What affects “IOPS” in a storage system?

For many, the primary barometer of storage performance is measured in Input/Output Operations Per Second, or IOPS for short.  While there are many other metrics used in production environments to ensure that everything runs as it should, when you’re in the market for storage for your virtual environment, many storage vendors like to tout IOPS values as a comparative metric.  Unfortunately, an IOPS is not an IOPS is not an IOPS.  There are a number of variables that determine just how many IOPS a storage system supports.  Also bear in mind that storage systems have both read and write functions and, as such, there is often different read and value IOPS potential for the same system.  It can be difficult in a virtual environment to perfectly calculate IOPS because of the mixed I/O nature of these kinds of architectures.  Different workloads have different I/O needs, so a storage array which, at first glance, looks like it might support  workload may, in fact, perform horribly.

I will discuss three primary – and broad – metrics in this article.

Disk type

Different kinds of disks perform differently.  You probably already know that a solid state disk generally performs vastly better than a SATA disk, for example.  There are all kinds of articles that discuss the disk type and how many IOPS are generally supported by that kind of disk.  Here are some generally accepted IOPS values for disk types:

  • 7200 RPM SATA disk. 50 to 75 IOPS.
  • 10K RPM SAS disk. 110 to 140 IOPS.
  • 15K RPM SAS disk.  150 to 200 IOPS.
  • Solid state disks.  Thousands of IOPS per disk.

Bear in mind that these IOPS figures are very raw and are just used for discussion purposes.  There are other factors that affect these figures.

RAID level

If you’re using a RAID-based system, the choice of RAID level is critically important when it comes to calculating IOPS.  For the common RAID levels — RAID 1, RAID 5, RAID 6, RAID 10 – IOPS, especially during write operations, are significant affected.  For example, for RAID 1, every time you write to the disk, two I/O operations are required – one for the first copy of the mirror and one for the second.  This need can effectively cut your write IOPS potential in half.  As you design a storage environment for your organization, this is a critical fact.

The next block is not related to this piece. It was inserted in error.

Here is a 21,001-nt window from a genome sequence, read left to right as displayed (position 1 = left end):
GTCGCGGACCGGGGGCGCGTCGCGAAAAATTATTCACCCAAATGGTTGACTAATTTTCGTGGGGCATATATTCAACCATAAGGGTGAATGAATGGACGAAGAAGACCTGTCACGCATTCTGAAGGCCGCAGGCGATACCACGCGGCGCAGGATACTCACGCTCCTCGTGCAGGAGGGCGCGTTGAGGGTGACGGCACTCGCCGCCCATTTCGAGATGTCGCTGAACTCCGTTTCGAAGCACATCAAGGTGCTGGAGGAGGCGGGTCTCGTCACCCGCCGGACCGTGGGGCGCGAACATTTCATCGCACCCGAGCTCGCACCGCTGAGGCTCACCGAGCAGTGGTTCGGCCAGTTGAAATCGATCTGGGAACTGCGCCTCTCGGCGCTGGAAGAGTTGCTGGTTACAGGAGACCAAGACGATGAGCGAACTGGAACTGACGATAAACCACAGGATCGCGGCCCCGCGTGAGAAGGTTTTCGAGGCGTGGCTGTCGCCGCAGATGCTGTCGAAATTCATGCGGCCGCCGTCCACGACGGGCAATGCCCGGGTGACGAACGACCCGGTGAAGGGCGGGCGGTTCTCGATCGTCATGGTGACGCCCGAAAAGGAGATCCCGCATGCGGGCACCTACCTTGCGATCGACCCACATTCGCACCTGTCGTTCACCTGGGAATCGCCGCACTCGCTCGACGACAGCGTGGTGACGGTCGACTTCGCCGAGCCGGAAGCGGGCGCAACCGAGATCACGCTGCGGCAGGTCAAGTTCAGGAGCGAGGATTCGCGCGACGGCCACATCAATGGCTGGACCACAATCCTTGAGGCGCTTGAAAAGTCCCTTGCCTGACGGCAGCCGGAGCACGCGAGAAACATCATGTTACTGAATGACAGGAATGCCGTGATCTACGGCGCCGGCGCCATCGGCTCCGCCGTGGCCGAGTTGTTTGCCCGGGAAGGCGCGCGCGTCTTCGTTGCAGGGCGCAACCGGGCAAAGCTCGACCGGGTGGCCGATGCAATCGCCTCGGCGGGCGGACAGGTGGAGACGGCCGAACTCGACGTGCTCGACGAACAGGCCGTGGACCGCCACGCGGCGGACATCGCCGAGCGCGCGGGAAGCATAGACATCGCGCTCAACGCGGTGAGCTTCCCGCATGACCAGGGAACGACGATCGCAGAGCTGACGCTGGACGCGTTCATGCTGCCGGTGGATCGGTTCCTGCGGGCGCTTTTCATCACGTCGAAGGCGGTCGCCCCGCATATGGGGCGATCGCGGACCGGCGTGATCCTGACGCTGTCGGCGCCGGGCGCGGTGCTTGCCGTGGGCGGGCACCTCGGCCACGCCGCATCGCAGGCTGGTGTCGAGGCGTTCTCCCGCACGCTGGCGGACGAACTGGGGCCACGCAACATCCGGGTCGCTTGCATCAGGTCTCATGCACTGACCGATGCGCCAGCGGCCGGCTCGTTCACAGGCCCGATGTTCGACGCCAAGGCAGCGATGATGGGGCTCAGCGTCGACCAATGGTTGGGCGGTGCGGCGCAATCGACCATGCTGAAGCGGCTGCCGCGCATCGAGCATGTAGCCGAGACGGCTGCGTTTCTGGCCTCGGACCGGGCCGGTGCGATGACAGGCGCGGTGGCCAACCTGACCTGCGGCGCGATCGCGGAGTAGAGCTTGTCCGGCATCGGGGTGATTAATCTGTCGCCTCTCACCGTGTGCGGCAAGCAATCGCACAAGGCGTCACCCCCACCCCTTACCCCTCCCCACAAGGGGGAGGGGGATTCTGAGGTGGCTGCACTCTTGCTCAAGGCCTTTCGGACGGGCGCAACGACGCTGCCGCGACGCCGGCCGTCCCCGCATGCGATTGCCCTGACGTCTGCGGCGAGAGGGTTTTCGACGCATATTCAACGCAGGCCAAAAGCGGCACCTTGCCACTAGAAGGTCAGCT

• RAID 1 and 10. 2 IOPS required for every write operations.
  • RAID 5. 4 IOPS required for every write operation.
  • RAID 6. 6 IOPS required for every write operation.

I’ll say it again: Always keep RAID level in mind when you’re designing a storage system!  Also, bear in mind that many vendors have specialty RAID levels that can help you to get around some RAID performance issues, so be sure to do your homework.

Block size

Perhaps the most often neglected element in IOPS calculations is the block size selected for the storage.  In general, there is an inverse relationship between block size and IOPS count.  The larger the block size, the fewer IOPS that will be performed.  If you stop and think about this, it really makes sense.  A larger block size will take a bit longer to read or write while a small block size can be read or written very quickly.  So, IOPS will be lower with larger blocks.

But don’t go away thinking that’s a bad thing!  The “right” block size depends on your workload.  If you’re doing work that needs to constantly write very small files, a smaller block size will help that process move along faster.  If you were to use a larger block size, it could result in slower performance.  Likewise, if you write larger files, you might consider a larger block size since it will take fewer writes to write that files.

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